1. Introduction
    2. 7.1 The Central Limit Theorem for Sample Means (Averages)
    3. 7.2 The Central Limit Theorem for Sums
    4. 7.3 Using the Central Limit Theorem
    5. 7.4 Central Limit Theorem (Pocket Change)
    6. 7.5 Central Limit Theorem (Cookie Recipes)
    7. Key Terms
    8. Chapter Review
    9. Formula Review
    10. Practice
    11. Homework
    12. References
    13. Solutions
  9. 8 Confidence Intervals
    1. Introduction
    2. 8.1 A Single Population Mean using the Normal Distribution
    3. 8.2 A Single Population Mean using the Student t Distribution
    4. 8.3 A Population Proportion
    5. 8.4 Confidence Interval (Home Costs)
    6. 8.5 Confidence Interval (Place of Birth)
    7. 8.6 Confidence Interval (Women's Heights)
    8. Key Terms
    9. Chapter Review
    10. Formula Review
    11. Practice
    12. Homework
    13. References
    14. Solutions
  10. 9 Hypothesis Testing with One Sample
    1. Introduction
    2. 9.1 Null and Alternative Hypotheses
    3. 9.2 Outcomes and the Type I and Type II Errors
    4. 9.3 Probability Distribution Needed for Hypothesis Testing
    5. 9.4 Rare Events, the Sample, Decision and Conclusion
    6. 9.5 Additional Information and Full Hypothesis Test Examples
    7. 9.6 Hypothesis Testing of a Single Mean and Single Proportion
    8. Key Terms
    9. Chapter Review
    10. Formula Review
    11. Practice
    12. Homework
    13. References
    14. Solutions
  11. 10 Hypothesis Testing with Two Samples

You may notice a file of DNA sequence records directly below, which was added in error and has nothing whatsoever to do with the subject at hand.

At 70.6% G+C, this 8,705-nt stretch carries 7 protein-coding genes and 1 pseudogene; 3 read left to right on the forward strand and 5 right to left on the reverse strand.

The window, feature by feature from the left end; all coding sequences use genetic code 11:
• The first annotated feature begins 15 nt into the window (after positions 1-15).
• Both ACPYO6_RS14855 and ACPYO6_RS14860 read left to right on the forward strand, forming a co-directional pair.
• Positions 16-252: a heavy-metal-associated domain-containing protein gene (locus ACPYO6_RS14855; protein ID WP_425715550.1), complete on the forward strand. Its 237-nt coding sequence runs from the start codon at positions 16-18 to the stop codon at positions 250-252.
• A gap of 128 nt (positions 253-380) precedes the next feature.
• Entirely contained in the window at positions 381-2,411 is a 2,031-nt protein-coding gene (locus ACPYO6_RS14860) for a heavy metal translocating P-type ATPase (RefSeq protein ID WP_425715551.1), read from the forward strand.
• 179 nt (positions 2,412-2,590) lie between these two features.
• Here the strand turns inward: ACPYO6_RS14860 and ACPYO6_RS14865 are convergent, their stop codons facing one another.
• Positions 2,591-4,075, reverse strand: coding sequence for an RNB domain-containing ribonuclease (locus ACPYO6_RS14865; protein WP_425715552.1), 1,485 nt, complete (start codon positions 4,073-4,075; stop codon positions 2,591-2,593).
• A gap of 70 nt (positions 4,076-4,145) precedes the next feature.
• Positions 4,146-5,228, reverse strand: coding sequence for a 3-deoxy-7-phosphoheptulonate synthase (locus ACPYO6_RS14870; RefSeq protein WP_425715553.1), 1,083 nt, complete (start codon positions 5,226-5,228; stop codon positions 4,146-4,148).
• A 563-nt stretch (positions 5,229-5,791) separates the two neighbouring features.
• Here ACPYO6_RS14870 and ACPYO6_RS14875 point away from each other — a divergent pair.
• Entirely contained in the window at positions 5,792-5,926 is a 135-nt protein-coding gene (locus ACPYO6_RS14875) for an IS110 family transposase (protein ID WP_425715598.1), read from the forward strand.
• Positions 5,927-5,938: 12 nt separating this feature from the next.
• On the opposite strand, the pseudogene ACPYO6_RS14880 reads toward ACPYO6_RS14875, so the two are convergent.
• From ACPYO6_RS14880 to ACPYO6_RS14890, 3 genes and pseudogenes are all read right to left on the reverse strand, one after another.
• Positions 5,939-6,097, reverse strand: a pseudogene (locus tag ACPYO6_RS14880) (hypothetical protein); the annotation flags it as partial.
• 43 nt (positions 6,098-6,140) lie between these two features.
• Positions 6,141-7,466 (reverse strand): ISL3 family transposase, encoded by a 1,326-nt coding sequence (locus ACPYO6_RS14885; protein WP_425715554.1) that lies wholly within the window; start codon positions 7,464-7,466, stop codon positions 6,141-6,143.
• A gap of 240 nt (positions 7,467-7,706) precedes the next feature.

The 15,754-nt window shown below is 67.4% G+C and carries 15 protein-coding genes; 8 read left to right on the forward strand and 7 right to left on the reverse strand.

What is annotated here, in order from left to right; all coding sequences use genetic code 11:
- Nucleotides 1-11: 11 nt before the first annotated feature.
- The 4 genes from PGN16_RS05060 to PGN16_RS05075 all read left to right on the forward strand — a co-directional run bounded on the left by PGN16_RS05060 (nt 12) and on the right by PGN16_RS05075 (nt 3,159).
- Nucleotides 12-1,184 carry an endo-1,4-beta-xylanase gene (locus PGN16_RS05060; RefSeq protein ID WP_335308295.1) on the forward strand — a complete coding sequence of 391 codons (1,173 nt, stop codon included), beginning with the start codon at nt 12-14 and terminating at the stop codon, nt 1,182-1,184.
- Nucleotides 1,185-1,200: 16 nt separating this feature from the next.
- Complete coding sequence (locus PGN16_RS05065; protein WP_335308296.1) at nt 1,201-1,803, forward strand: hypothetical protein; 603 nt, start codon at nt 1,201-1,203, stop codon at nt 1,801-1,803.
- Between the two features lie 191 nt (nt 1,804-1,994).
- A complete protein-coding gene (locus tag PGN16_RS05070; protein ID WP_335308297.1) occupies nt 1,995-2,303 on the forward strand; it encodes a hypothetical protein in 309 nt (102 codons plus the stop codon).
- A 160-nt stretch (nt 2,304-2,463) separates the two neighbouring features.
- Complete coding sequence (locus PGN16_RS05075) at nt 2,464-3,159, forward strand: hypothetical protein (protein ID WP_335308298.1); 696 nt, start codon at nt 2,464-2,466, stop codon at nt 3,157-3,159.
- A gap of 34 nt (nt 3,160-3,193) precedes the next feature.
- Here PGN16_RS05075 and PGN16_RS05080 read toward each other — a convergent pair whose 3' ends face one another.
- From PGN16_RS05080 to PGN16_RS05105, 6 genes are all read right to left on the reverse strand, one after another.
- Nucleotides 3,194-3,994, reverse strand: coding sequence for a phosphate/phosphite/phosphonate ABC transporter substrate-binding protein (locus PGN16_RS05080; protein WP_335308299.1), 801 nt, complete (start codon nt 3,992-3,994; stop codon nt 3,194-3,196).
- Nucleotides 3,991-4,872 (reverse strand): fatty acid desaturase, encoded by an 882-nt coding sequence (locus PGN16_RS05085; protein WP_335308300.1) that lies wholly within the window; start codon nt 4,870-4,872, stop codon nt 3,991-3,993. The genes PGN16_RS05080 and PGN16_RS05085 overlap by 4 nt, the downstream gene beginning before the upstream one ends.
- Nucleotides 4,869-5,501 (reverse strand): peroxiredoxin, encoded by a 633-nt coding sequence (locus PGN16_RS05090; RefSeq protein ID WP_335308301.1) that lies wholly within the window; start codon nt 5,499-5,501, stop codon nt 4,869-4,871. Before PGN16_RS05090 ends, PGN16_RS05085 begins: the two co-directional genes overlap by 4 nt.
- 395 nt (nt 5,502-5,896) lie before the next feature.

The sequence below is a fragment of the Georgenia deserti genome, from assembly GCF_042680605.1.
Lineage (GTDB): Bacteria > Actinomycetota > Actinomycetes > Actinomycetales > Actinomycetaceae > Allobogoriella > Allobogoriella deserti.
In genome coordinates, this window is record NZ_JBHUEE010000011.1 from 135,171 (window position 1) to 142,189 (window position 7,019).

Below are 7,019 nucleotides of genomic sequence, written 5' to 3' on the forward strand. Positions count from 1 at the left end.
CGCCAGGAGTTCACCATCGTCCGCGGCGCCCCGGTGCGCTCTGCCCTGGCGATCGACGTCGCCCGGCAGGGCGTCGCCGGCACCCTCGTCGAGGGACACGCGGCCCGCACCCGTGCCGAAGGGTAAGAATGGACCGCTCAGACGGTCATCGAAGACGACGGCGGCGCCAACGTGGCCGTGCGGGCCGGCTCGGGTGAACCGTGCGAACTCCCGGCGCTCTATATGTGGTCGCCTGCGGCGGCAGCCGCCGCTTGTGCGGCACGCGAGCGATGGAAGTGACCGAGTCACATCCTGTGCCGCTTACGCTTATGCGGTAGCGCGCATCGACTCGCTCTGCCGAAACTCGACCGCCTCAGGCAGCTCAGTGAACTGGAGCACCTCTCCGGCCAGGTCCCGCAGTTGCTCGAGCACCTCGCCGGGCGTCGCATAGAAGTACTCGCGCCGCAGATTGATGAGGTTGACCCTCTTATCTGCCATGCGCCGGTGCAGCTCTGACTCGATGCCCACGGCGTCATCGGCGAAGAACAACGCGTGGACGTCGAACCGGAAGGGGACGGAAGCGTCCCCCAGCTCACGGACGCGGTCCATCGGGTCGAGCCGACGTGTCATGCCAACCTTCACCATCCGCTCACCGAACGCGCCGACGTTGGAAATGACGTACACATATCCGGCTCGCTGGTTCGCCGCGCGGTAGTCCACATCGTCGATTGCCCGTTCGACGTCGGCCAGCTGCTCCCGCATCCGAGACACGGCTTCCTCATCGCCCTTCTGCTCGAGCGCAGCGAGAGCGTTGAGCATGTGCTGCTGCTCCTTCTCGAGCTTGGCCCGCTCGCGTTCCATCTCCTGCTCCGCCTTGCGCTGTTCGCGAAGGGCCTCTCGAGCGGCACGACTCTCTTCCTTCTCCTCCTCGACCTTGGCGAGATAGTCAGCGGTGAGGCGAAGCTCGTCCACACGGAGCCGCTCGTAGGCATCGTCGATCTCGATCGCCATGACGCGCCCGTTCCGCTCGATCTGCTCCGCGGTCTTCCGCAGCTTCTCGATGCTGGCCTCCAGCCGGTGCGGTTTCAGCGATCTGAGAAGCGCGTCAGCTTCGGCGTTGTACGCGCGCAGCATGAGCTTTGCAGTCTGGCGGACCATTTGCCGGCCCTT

1. Introduction
    2. 10.1 Two Population Means with Unknown Standard Deviations
    3. 10.2 Two Population Means with Known Standard Deviations
    4. 10.3 Comparing Two Independent Population Proportions
    5. 10.4 Matched or Paired Samples
    6. 10.5 Hypothesis Testing for Two Means and Two Proportions
    7. Key Terms
    8. Chapter Review
    9. Formula Review
    10. Practice
    11. Homework
    12. Bringing It Together: Homework
    13. References
    14. Solutions
  12. 11 The Chi-Square Distribution
    1. Introduction
    2. 11.1 Facts About the Chi-Square Distribution
    3. 11.2 Goodness-of-Fit Test
    4. 11.3 Test of Independence
    5. 11.4 Test for Homogeneity
    6. 11.5 Comparison of the Chi-Square Tests
    7. 11.6 Test of a Single Variance
    8. 11.7 Lab 1: Chi-Square Goodness-of-Fit
    9. 11.8 Lab 2: Chi-Square Test of Independence
    10. Key Terms
    11. Chapter Review
    12. Formula Review
    13. Practice
    14. Homework
    15. Bringing It Together: Homework
    16. References
    17. Solutions
  13. 12 Linear Regression and Correlation
    1. Introduction
    2. 12.1 Linear Equations
    3. 12.2 Scatter Plots
    4. 12.3 The Regression Equation
    5. 12.4 Testing the Significance of the Correlation Coefficient
    6. 12.5 Prediction
    7. 12.6 Outliers
    8. 12.7 Regression (Distance from School)
    9. 12.8 Regression (Textbook Cost)
    10. 12.9 Regression (Fuel Efficiency)
    11. Key Terms
    12. Chapter Review
    13. Formula Review
    14. Practice
    15. Homework
    16. Bringing It Together: Homework
    17. References
    18. Solutions
  14. 13 F Distribution and One-Way ANOVA